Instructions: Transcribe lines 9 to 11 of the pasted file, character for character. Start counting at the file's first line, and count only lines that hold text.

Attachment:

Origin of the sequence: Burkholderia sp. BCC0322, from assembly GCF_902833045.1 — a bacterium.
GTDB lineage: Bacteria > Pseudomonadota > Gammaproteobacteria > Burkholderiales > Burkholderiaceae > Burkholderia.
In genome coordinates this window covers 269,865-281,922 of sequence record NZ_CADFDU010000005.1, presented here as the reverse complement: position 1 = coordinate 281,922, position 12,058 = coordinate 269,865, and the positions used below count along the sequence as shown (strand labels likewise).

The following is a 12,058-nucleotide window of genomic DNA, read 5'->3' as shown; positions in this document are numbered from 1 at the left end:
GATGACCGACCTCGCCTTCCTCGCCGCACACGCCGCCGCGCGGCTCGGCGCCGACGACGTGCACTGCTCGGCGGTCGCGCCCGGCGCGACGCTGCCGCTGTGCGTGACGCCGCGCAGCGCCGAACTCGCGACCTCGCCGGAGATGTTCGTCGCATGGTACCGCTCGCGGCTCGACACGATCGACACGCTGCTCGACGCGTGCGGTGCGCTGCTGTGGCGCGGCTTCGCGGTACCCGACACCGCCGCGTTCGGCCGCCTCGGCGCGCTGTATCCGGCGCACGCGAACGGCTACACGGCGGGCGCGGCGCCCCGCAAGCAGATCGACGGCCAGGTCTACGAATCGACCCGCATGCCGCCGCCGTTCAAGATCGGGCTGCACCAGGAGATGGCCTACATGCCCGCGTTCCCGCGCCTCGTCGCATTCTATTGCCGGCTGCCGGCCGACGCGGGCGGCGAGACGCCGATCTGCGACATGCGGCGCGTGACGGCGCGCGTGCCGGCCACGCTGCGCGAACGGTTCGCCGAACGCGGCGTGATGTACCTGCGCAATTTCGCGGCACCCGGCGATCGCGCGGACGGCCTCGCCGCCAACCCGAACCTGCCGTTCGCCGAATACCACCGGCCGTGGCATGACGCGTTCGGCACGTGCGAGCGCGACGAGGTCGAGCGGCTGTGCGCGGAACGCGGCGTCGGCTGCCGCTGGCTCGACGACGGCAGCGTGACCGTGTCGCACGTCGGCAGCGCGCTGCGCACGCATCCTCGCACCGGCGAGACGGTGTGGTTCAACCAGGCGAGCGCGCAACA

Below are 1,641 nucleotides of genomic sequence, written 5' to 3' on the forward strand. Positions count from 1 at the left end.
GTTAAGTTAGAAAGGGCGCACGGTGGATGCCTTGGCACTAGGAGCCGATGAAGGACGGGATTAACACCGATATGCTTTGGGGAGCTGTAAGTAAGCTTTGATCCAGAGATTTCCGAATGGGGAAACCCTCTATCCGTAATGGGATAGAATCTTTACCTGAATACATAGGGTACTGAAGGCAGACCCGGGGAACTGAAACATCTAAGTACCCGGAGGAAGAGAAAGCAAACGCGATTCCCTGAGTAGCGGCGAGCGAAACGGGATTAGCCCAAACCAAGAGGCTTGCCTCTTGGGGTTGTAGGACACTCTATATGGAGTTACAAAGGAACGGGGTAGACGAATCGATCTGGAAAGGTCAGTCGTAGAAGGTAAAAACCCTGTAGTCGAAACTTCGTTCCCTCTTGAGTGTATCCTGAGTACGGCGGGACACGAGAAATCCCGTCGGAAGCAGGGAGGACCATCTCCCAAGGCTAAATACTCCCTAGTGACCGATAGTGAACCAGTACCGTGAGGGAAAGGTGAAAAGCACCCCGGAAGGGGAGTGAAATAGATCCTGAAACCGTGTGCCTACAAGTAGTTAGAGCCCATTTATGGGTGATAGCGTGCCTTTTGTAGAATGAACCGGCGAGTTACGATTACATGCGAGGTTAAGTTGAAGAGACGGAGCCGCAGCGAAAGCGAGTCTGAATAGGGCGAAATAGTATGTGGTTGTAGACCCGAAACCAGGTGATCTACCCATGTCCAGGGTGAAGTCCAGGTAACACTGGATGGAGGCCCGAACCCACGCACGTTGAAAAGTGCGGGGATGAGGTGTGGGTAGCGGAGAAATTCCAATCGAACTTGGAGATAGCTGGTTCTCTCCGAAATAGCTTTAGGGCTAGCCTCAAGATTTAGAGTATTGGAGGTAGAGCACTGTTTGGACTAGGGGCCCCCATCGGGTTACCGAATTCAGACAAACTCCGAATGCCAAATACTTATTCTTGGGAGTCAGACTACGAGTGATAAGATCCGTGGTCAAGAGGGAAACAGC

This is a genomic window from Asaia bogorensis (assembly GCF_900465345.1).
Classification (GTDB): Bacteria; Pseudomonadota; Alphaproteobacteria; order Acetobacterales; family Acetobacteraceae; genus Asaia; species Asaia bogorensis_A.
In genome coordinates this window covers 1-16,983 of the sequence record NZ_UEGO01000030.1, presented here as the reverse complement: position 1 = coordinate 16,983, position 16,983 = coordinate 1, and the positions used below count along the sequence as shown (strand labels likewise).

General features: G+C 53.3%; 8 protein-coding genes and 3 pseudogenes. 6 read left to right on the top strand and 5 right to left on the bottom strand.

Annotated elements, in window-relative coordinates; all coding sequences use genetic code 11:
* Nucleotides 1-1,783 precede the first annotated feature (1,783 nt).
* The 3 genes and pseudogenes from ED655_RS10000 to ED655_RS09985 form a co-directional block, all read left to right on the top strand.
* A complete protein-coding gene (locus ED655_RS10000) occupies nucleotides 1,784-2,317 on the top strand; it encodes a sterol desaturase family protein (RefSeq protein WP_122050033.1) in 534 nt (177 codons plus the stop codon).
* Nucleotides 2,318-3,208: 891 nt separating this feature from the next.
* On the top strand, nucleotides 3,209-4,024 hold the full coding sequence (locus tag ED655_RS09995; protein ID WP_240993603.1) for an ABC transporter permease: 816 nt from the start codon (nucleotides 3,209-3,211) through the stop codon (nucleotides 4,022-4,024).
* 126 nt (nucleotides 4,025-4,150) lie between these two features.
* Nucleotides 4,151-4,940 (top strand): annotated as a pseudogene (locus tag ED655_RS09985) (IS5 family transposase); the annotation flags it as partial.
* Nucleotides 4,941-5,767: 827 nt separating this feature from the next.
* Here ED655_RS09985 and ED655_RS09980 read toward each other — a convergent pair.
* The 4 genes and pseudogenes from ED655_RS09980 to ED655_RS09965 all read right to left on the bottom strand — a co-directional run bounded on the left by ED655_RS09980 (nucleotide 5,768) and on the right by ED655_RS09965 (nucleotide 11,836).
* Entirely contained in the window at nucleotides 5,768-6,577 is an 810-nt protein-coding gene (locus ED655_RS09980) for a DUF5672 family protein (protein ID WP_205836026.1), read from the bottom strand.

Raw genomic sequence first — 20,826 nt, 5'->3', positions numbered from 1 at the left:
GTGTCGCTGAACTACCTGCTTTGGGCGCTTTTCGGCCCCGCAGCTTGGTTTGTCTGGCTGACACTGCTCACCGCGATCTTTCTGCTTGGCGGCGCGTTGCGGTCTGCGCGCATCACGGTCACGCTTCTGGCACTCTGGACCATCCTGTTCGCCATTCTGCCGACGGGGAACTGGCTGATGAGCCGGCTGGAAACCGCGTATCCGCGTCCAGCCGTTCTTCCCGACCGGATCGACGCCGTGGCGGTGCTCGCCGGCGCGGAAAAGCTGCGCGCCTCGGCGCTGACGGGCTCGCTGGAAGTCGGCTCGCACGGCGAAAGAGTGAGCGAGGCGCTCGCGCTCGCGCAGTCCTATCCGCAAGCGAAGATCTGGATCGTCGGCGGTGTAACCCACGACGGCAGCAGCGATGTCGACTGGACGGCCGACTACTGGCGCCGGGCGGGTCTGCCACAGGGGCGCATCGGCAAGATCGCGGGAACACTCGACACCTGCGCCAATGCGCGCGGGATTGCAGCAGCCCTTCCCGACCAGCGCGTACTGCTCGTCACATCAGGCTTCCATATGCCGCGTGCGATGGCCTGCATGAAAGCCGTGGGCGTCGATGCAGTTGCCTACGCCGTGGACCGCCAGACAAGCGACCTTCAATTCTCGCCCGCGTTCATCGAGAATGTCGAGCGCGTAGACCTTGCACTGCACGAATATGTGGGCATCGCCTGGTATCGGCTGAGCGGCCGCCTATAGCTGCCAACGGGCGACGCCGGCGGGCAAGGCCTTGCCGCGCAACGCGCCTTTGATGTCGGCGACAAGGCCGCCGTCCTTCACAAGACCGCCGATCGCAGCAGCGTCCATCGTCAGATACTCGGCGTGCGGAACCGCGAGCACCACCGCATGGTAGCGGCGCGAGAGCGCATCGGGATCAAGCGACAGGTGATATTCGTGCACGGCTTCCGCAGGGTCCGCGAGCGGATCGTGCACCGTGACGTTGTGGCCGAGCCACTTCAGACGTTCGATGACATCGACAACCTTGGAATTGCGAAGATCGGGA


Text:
Classification (GTDB): Bacteria; Pseudomonadota; Alphaproteobacteria; order Acetobacterales; family Acetobacteraceae; genus Asaia; species Asaia bogorensis_A.
In genome coordinates this window covers 1-16,983 of the sequence record NZ_UEGO01000030.1, presented here as the reverse complement: position 1 = coordinate 16,983, position 16,983 = coordinate 1, and the positions used below count along the sequence as shown (strand labels likewise).

General features: G+C 53.3%; 8 protein-coding genes and 3 pseudogenes. 6 read left to right on the top strand and 5 right to left on the bottom strand.